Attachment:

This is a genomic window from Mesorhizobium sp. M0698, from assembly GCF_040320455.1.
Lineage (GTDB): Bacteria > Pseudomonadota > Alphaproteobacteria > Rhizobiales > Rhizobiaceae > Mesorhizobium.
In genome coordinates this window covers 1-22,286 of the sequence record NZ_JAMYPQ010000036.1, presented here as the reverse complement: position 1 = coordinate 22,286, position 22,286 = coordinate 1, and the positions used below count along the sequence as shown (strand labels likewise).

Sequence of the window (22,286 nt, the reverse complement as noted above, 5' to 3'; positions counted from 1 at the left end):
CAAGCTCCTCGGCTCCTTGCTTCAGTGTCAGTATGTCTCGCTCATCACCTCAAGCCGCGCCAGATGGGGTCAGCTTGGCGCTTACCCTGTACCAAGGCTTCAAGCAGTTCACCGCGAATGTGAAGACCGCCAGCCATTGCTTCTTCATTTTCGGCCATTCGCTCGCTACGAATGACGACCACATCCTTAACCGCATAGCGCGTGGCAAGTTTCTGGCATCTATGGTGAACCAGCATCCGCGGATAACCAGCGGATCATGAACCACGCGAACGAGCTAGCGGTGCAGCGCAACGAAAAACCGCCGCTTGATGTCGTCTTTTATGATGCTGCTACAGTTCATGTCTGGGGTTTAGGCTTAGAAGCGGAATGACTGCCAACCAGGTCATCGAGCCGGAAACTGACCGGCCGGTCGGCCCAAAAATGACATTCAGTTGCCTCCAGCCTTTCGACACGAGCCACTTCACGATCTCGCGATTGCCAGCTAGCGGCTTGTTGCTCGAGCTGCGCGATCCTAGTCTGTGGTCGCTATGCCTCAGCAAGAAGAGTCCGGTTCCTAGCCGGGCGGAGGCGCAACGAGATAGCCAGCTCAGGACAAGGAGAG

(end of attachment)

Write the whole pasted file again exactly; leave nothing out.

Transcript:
This is a genomic window from Mesorhizobium sp. M0698, from assembly GCF_040320455.1.
Lineage (GTDB): Bacteria > Pseudomonadota > Alphaproteobacteria > Rhizobiales > Rhizobiaceae > Mesorhizobium.
In genome coordinates this window covers 1-22,286 of the sequence record NZ_JAMYPQ010000036.1, presented here as the reverse complement: position 1 = coordinate 22,286, position 22,286 = coordinate 1, and the positions used below count along the sequence as shown (strand labels likewise).

Sequence of the window (22,286 nt, the reverse complement as noted above, 5' to 3'; positions counted from 1 at the left end):
CAAGCTCCTCGGCTCCTTGCTTCAGTGTCAGTATGTCTCGCTCATCACCTCAAGCCGCGCCAGATGGGGTCAGCTTGGCGCTTACCCTGTACCAAGGCTTCAAGCAGTTCACCGCGAATGTGAAGACCGCCAGCCATTGCTTCTTCATTTTCGGCCATTCGCTCGCTACGAATGACGACCACATCCTTAACCGCATAGCGCGTGGCAAGTTTCTGGCATCTATGGTGAACCAGCATCCGCGGATAACCAGCGGATCATGAACCACGCGAACGAGCTAGCGGTGCAGCGCAACGAAAAACCGCCGCTTGATGTCGTCTTTTATGATGCTGCTACAGTTCATGTCTGGGGTTTAGGCTTAGAAGCGGAATGACTGCCAACCAGGTCATCGAGCCGGAAACTGACCGGCCGGTCGGCCCAAAAATGACATTCAGTTGCCTCCAGCCTTTCGACACGAGCCACTTCACGATCTCGCGATTGCCAGCTAGCGGCTTGTTGCTCGAGCTGCGCGATCCTAGTCTGTGGTCGCTATGCCTCAGCAAGAAGAGTCCGGTTCCTAGCCGGGCGGAGGCGCAACGAGATAGCCAGCTCAGGACAAGGAGAG